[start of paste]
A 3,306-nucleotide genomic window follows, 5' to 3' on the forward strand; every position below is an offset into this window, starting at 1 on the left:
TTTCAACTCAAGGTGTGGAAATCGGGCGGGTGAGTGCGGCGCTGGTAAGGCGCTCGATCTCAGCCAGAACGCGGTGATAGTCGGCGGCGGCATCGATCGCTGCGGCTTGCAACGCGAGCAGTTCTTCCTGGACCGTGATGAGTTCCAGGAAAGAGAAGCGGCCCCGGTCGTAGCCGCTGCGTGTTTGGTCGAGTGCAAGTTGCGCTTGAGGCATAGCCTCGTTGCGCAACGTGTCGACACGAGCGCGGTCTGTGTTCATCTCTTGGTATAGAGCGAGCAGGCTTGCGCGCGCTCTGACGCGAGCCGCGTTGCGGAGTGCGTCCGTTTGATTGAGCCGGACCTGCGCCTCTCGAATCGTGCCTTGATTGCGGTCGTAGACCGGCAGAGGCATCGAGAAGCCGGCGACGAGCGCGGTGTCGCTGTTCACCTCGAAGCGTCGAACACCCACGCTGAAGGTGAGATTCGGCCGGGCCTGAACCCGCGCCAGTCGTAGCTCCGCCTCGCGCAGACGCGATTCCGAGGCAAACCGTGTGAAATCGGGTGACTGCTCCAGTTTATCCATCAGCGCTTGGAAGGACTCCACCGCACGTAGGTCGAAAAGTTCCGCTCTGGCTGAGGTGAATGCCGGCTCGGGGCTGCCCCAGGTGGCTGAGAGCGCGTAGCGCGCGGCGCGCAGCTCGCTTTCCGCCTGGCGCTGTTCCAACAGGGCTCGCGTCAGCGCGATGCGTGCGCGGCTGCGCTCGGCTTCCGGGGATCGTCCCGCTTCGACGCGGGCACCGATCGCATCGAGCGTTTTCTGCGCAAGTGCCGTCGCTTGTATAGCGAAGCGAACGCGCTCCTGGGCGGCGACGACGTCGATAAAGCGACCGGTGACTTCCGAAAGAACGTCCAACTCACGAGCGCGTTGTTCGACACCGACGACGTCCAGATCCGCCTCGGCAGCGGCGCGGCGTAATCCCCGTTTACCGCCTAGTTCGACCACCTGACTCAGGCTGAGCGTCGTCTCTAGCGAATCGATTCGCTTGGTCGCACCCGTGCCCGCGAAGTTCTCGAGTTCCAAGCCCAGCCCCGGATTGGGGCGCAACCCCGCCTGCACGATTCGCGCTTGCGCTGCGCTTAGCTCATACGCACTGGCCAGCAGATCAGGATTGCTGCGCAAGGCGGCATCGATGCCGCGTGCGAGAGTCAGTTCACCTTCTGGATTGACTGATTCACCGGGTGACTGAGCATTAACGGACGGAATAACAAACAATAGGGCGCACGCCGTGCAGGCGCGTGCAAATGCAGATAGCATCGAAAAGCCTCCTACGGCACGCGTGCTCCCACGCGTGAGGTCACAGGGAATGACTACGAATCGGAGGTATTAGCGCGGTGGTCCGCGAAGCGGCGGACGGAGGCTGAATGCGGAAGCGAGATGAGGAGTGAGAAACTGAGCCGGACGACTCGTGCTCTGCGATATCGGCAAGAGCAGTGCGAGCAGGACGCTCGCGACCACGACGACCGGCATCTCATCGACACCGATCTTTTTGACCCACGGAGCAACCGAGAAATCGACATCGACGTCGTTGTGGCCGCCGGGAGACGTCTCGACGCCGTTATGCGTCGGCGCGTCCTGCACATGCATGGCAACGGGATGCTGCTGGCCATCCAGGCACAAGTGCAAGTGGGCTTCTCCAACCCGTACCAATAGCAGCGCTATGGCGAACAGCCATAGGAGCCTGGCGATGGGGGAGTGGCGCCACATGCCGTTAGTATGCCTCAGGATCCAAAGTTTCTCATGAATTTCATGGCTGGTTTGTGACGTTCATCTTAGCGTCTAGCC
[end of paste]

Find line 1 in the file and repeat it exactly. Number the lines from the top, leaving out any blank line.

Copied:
A 3,306-nucleotide genomic window follows, 5' to 3' on the forward strand; every position below is an offset into this window, starting at 1 on the left: